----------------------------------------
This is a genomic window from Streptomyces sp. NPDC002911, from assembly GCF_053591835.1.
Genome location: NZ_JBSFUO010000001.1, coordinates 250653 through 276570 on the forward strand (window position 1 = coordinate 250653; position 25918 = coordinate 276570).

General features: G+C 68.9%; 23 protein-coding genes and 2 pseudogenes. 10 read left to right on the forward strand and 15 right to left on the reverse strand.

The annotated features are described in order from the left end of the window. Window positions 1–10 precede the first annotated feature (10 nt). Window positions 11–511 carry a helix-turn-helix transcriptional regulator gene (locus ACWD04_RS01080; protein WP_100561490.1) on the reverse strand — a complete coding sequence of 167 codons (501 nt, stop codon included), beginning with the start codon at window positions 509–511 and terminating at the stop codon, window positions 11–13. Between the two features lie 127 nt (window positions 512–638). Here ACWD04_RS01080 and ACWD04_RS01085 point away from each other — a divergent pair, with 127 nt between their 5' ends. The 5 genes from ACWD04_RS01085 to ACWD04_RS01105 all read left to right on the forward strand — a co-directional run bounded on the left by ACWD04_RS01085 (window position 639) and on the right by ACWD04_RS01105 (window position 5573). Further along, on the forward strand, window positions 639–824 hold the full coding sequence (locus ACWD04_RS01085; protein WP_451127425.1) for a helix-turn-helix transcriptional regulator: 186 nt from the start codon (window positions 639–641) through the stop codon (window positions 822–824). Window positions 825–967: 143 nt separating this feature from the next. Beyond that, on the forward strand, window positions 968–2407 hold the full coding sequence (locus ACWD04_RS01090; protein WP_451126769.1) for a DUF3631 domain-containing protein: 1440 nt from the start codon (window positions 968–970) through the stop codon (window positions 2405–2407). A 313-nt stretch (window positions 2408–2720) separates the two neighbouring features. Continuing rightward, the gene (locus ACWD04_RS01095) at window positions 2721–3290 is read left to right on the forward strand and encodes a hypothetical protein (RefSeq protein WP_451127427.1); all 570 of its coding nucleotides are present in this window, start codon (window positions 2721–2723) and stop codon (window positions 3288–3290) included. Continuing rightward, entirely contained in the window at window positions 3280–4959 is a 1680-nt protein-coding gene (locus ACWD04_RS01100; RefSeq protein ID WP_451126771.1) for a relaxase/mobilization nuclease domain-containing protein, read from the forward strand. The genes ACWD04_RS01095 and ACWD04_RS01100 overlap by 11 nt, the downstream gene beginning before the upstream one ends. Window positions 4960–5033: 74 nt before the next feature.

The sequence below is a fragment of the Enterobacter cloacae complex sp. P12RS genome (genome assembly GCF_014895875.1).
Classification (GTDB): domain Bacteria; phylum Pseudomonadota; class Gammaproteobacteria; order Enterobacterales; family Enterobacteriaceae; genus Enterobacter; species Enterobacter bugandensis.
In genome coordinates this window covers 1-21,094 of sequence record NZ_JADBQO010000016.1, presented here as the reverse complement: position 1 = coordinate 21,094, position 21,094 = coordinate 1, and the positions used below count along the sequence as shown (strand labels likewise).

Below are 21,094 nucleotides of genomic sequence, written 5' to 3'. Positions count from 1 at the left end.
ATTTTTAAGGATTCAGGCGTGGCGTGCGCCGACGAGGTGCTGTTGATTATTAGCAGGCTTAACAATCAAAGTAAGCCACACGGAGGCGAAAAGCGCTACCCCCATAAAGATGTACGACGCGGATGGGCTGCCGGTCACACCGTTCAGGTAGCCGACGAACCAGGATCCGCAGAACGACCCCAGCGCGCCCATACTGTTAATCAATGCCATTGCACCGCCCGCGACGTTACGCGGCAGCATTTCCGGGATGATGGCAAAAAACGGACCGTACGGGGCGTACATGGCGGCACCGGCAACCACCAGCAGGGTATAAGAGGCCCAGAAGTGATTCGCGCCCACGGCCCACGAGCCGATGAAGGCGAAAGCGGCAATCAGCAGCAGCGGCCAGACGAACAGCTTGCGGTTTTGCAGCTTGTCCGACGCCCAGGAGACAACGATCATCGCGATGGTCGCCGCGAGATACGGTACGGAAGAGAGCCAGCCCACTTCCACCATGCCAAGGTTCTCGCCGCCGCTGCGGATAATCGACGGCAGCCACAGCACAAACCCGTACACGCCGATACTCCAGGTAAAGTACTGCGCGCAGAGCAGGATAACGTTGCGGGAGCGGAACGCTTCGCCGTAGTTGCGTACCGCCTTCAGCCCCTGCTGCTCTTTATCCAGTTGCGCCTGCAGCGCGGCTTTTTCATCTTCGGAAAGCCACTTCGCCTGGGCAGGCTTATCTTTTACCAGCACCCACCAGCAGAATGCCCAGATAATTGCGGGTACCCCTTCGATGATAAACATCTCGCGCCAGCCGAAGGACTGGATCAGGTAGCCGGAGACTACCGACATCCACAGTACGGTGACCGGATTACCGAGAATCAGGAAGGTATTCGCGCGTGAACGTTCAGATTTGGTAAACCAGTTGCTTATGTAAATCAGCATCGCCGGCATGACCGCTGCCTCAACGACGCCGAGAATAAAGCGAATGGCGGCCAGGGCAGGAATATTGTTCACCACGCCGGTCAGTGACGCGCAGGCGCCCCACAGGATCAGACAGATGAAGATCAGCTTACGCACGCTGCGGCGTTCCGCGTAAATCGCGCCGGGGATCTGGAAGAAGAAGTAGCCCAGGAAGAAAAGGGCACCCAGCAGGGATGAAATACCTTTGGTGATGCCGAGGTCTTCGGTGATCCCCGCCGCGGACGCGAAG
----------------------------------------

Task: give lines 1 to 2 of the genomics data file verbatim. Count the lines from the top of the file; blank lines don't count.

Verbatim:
This is a genomic window from Streptomyces sp. NPDC002911, from assembly GCF_053591835.1.
Genome location: NZ_JBSFUO010000001.1, coordinates 250653 through 276570 on the forward strand (window position 1 = coordinate 250653; position 25918 = coordinate 276570).